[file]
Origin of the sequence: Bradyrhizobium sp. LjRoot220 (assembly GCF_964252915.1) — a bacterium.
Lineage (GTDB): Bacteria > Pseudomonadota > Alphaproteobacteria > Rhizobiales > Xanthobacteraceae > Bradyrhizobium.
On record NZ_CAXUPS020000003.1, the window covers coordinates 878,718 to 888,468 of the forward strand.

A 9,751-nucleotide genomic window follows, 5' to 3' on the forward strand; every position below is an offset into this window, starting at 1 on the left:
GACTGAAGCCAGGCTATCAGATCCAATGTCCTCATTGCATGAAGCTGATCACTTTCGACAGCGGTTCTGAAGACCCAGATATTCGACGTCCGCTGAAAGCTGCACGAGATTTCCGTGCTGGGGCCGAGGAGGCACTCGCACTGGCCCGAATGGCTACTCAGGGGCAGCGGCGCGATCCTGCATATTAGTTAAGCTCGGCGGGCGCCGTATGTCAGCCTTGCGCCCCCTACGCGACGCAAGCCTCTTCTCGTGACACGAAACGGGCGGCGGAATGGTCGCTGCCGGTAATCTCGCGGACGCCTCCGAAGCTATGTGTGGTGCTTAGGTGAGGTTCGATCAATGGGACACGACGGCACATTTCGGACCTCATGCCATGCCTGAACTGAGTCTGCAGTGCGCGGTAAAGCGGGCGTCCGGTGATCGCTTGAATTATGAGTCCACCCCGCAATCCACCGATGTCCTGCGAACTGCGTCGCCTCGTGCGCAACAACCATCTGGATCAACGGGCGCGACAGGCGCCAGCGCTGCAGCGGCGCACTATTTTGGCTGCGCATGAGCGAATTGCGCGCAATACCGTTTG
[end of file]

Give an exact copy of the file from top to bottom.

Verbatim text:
Origin of the sequence: Bradyrhizobium sp. LjRoot220 (assembly GCF_964252915.1) — a bacterium.
Lineage (GTDB): Bacteria > Pseudomonadota > Alphaproteobacteria > Rhizobiales > Xanthobacteraceae > Bradyrhizobium.
On record NZ_CAXUPS020000003.1, the window covers coordinates 878,718 to 888,468 of the forward strand.

A 9,751-nucleotide genomic window follows, 5' to 3' on the forward strand; every position below is an offset into this window, starting at 1 on the left:
GACTGAAGCCAGGCTATCAGATCCAATGTCCTCATTGCATGAAGCTGATCACTTTCGACAGCGGTTCTGAAGACCCAGATATTCGACGTCCGCTGAAAGCTGCACGAGATTTCCGTGCTGGGGCCGAGGAGGCACTCGCACTGGCCCGAATGGCTACTCAGGGGCAGCGGCGCGATCCTGCATATTAGTTAAGCTCGGCGGGCGCCGTATGTCAGCCTTGCGCCCCCTACGCGACGCAAGCCTCTTCTCGTGACACGAAACGGGCGGCGGAATGGTCGCTGCCGGTAATCTCGCGGACGCCTCCGAAGCTATGTGTGGTGCTTAGGTGAGGTTCGATCAATGGGACACGACGGCACATTTCGGACCTCATGCCATGCCTGAACTGAGTCTGCAGTGCGCGGTAAAGCGGGCGTCCGGTGATCGCTTGAATTATGAGTCCACCCCGCAATCCACCGATGTCCTGCGAACTGCGTCGCCTCGTGCGCAACAACCATCTGGATCAACGGGCGCGACAGGCGCCAGCGCTGCAGCGGCGCACTATTTTGGCTGCGCATGAGCGAATTGCGCGCAATACCGTTTG